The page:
Why 70% of People Think that Content in a Phone Plan is Important

content-in-a-phone-plan

According to a Deloitte’s media survey, 70% of Australians pick a mobile or a broadband plan on the basis of its content. Nearly 79% of the participants said that bundled subscriptions offer better value.  When we talk about content for mobile devices, it includes streaming videos, music, sports and so much more.

Aussies are crazy about sports, and this craze is shaping the current trend of the telco market in Australia. Telecommunication companies, like Optus and Telstra, are offering sports apps bundled with their mobile or broadband subscription. With sports, telcos aim to retain their existing customers and attract new customers.

Telcos and Their Sports Rights

Optus recently purchased the sports rights to the English Premier League games and the 2018 World Cup. Despite Optus’ struggles with the World Cup streaming, which caused the telco sharing its exclusive rights with SBS and issue a public apology, the company has bolstered its soccer offerings by entering a deal to stream the European championships. Optus also renewed its deal with the English Premier League which will allow the telco to continue to stream the competition until 2022.

Telstra have also revealed their offer to provide higher speed streaming services for their AFL Live app. The telco claims that their app will enable higher definition video streaming of Australian Rules games to the users.

Last year the company announced 1.5 million subscribers and this year they expect a significant increase, thanks to the sports content on offer. Most recently, the company has integrated LTE-B technology into their AFL Live Official app that will enable better quality video and audio experience for broadcast content, even with massive traffic. Customers can buy the subscriptions without service with the telco for a fee. However, the telco typically bundles these subscriptions with their mobile or broadband plans.

Deloitte surveyed 2000 people, which found that nearly 10% of the men surveyed had a subscription to Telstra’s AFL Live app, 6% had an NRL Live Pass, and 11% had retained an Optus Sports’ service.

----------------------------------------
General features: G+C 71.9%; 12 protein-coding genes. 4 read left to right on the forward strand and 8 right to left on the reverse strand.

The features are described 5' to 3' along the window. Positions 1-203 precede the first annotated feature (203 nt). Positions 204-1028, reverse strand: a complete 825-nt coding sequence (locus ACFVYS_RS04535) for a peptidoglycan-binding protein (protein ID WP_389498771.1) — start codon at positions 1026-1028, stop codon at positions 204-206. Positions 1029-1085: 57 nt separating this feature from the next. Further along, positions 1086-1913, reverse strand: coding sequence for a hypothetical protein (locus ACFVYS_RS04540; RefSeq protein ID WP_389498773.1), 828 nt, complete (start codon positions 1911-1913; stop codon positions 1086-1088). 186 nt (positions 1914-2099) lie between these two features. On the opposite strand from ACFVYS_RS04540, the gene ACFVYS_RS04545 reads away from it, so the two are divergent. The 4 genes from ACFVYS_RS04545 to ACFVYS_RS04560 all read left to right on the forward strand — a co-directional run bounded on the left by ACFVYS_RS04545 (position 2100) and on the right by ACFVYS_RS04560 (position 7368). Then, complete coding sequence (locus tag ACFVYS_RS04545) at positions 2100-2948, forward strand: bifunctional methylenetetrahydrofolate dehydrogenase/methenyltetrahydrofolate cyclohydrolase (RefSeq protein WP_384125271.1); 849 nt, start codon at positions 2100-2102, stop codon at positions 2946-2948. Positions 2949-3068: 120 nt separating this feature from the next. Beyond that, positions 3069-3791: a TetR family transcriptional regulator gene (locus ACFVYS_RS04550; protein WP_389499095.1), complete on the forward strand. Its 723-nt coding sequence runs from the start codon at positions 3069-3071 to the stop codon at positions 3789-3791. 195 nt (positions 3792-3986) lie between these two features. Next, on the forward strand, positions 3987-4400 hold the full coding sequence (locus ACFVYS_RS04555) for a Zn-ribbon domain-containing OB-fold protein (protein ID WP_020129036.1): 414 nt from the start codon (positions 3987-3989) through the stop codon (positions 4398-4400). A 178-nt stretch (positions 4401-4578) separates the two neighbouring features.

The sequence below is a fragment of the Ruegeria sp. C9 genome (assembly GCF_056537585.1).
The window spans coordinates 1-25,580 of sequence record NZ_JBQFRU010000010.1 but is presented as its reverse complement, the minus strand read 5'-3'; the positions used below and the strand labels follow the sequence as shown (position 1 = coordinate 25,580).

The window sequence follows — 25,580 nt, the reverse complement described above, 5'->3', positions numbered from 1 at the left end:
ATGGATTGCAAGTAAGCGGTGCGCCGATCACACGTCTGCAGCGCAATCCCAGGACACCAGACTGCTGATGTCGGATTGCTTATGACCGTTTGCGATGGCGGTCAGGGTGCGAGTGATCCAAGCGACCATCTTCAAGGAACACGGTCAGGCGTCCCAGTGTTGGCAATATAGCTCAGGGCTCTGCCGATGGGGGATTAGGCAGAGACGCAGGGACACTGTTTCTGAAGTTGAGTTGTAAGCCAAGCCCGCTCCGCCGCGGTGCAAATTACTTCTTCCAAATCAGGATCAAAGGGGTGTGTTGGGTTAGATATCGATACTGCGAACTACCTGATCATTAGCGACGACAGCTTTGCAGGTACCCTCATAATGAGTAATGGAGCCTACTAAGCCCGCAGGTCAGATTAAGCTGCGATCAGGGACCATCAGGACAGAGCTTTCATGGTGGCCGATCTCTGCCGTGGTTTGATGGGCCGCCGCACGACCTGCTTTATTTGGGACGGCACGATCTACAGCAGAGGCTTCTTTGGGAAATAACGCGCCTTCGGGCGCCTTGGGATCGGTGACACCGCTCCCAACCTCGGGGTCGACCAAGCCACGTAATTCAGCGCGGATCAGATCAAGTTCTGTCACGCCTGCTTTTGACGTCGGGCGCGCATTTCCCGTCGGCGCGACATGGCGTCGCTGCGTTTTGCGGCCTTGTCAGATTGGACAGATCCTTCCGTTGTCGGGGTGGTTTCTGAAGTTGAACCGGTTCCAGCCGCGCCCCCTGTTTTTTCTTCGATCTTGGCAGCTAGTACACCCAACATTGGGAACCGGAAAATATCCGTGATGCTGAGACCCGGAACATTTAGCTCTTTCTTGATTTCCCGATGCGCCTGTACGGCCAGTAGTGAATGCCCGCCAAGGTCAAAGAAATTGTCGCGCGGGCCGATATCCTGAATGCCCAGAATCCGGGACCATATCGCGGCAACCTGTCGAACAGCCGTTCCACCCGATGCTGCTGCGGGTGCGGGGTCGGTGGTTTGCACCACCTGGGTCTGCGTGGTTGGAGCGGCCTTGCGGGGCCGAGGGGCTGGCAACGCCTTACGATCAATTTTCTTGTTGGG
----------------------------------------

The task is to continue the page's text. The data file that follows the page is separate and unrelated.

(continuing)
Is the rise of Telco’s Sports Apps threatening Pay TV?

However, increasing use of telco streaming apps is posing a threat to paid-TV players, such as Foxtel.

Deloitte’s research claims that one in five people, especially young men in Australia, are switching to sports subscription apps. A significant number of Australians are likely to opt out of their pay TV subscriptions in the coming months for telcos sports apps.

In August, News Corporation revealed a decline in Foxtel subscribers. The pay TV platform had 2.8 million subscribers, down from 2.9 million in June 2016.

As well as the competition from sports apps, people are cancelling pay-TV subscriptions to have HD content from video-on-demand services,  like Stan and Netflix, at a justifiable cost. It seems the traditional pay TV is quickly becoming obsolete, as more and more customers are opting for the convenience and recognizing the value of bundled offerings.

While the above stats are alarming for Foxtel, its association with Telstar could provide relief. Telstra retains a 35% stake in the recently merged Foxtel/Fox Sports. Foxtel chief executive Patrick Delany recently unveiled the launch of Channel 444. According to Delany, it will be Australia’s first UHD 4K channel, dedicated to cricket games, music, news, and documentaries.

Reportedly, Foxtel is all set to provide year-round cricket coverage, after snaring sports rights from Cricket Australia. The rising popularity of the sports app doesn’t seem to be a permanent blocker for Foxtel, but they will definitely need to adapt in order to survive the competition.

Content that Aussies Want.

The increased occurrence of investment by telecommunication giants in digital entertainment was clear this year. You can expect to see telcos entering more content right deals, primarily through sport. With this, telcos aim to create higher value from increased investments in bandwidth and to keep up with consumers’ demand for exclusive content.

As of 2018, 57% of Australians wanted local content on services, regardless of the provider. 75% of Deloitte survey respondents said they wanted all streaming video content in one place.

All in all, customers’ preferences to search, discover and watch digital entertainment content has changed a lot now. They choose what keeps them more entertained and feels convenient, and the need is currently being met by mobile  streaming. Other companies will have to keep up with the changing trend in order to succeed.

 

Neil Aitken

Having worked in 3 countries for 4 telcos on both voice and data products, Neil is in a position to give you the inside track. Get beyond the marketing messages to the best plan for you.